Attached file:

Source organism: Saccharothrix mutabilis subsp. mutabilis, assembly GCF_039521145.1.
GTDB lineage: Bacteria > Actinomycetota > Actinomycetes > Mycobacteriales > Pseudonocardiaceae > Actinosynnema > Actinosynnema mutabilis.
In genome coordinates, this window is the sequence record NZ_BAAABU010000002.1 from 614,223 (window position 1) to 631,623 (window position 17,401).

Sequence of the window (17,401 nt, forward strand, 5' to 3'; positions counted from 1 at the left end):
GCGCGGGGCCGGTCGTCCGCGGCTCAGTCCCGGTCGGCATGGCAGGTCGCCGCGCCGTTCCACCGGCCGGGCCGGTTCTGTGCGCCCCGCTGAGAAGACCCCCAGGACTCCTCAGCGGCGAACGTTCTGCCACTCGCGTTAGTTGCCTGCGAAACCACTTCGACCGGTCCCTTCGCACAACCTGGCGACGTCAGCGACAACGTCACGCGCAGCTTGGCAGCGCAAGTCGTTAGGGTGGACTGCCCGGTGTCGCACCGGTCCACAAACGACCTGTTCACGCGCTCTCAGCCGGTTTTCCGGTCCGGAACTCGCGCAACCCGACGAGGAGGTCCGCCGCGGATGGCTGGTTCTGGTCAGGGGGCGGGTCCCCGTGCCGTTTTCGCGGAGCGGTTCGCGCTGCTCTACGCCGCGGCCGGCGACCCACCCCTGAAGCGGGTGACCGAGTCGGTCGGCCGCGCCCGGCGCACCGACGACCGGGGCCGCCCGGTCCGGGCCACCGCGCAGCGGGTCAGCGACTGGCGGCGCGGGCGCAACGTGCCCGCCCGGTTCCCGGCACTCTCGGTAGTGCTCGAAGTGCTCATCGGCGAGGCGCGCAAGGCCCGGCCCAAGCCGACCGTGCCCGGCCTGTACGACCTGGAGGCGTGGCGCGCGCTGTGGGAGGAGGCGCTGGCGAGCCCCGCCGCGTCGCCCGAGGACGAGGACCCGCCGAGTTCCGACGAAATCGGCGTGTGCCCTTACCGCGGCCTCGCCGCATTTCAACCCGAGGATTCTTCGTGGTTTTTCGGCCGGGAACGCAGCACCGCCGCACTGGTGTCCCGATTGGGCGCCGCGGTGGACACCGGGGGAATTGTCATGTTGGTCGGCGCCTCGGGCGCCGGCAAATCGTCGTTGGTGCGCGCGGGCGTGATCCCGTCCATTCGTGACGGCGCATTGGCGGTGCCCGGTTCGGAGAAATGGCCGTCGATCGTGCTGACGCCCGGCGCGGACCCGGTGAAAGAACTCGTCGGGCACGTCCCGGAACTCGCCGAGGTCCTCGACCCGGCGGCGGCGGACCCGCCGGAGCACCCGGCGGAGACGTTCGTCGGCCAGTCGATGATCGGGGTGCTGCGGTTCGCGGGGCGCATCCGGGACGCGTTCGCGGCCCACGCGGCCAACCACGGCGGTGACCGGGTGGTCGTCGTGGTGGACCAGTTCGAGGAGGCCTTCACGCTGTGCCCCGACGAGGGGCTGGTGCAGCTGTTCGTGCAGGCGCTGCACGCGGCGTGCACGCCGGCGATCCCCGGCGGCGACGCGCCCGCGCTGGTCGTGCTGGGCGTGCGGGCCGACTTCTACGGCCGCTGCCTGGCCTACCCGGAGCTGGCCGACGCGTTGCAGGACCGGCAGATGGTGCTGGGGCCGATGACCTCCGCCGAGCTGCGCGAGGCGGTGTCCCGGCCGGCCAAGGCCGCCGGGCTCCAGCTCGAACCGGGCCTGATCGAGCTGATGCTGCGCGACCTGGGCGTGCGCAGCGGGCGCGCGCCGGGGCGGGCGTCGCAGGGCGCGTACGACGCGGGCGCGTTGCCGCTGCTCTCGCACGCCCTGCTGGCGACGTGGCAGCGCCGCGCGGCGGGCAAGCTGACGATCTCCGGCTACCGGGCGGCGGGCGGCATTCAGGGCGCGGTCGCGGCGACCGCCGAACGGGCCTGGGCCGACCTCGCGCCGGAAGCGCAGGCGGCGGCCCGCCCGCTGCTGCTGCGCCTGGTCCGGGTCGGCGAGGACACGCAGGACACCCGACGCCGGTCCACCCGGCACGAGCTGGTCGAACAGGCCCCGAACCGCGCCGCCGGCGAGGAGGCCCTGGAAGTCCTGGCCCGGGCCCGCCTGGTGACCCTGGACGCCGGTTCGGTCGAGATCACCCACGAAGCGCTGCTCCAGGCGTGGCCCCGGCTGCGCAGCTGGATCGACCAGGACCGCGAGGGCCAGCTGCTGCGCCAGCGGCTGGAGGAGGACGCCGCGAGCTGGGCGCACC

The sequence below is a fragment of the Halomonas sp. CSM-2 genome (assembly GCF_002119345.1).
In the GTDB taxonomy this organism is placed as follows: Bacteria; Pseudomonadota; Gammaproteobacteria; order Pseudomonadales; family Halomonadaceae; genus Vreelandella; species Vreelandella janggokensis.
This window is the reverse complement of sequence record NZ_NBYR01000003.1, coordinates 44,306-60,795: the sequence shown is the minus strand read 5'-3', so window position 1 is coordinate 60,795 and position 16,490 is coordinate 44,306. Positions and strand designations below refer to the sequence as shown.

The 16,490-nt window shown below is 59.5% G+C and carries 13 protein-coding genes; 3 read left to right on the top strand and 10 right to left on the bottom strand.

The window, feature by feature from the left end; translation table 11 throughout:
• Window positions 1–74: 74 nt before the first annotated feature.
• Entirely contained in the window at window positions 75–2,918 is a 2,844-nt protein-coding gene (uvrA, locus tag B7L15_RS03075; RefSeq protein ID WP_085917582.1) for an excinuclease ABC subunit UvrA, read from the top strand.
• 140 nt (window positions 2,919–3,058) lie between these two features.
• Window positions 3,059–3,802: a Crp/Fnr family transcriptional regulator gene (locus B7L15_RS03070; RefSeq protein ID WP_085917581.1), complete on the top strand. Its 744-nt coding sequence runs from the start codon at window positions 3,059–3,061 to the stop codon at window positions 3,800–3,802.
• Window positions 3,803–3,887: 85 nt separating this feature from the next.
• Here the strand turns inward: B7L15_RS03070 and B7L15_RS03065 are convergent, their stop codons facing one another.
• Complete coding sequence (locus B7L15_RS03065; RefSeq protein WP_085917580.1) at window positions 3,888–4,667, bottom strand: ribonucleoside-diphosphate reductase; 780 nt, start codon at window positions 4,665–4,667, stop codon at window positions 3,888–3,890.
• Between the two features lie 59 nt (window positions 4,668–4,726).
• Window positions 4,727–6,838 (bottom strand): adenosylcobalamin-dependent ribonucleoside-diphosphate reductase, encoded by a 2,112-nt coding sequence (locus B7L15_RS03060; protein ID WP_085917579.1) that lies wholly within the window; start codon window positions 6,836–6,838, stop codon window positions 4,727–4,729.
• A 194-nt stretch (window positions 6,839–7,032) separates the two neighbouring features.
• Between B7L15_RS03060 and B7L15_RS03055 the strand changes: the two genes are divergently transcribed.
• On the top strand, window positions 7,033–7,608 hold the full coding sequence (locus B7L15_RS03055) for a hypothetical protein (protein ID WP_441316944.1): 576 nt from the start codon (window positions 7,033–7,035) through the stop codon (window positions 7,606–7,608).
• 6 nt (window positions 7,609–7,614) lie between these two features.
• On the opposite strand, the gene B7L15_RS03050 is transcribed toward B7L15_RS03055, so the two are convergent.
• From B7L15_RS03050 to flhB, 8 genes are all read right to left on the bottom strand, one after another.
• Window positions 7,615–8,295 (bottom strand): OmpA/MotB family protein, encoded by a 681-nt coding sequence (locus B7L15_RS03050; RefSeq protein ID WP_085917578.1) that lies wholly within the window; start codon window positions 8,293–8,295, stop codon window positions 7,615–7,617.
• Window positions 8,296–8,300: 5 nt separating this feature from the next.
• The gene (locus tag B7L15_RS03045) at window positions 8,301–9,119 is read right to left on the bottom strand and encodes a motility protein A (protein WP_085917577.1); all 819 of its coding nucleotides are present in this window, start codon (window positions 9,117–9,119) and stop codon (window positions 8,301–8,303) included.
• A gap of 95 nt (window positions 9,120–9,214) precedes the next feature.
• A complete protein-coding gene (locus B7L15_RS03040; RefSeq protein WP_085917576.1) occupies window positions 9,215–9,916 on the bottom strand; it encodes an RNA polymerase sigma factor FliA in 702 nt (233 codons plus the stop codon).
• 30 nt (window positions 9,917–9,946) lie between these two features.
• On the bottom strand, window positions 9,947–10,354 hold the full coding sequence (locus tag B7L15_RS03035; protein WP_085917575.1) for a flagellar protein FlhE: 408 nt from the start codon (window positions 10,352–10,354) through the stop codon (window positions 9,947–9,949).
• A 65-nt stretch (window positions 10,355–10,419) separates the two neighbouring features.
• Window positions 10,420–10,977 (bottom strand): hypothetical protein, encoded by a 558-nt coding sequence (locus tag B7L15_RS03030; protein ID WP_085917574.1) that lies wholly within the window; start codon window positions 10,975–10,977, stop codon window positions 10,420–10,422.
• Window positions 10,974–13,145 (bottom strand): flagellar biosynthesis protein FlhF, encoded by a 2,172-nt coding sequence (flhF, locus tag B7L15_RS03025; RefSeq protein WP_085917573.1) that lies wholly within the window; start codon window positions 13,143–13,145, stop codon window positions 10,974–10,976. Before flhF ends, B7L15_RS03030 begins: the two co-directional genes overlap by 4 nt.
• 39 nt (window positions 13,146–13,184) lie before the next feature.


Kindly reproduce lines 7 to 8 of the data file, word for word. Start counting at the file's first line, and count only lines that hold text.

In the GTDB taxonomy this organism is placed as follows: Bacteria; Pseudomonadota; Gammaproteobacteria; order Pseudomonadales; family Halomonadaceae; genus Vreelandella; species Vreelandella janggokensis.
This window is the reverse complement of sequence record NZ_NBYR01000003.1, coordinates 44,306-60,795: the sequence shown is the minus strand read 5'-3', so window position 1 is coordinate 60,795 and position 16,490 is coordinate 44,306. Positions and strand designations below refer to the sequence as shown.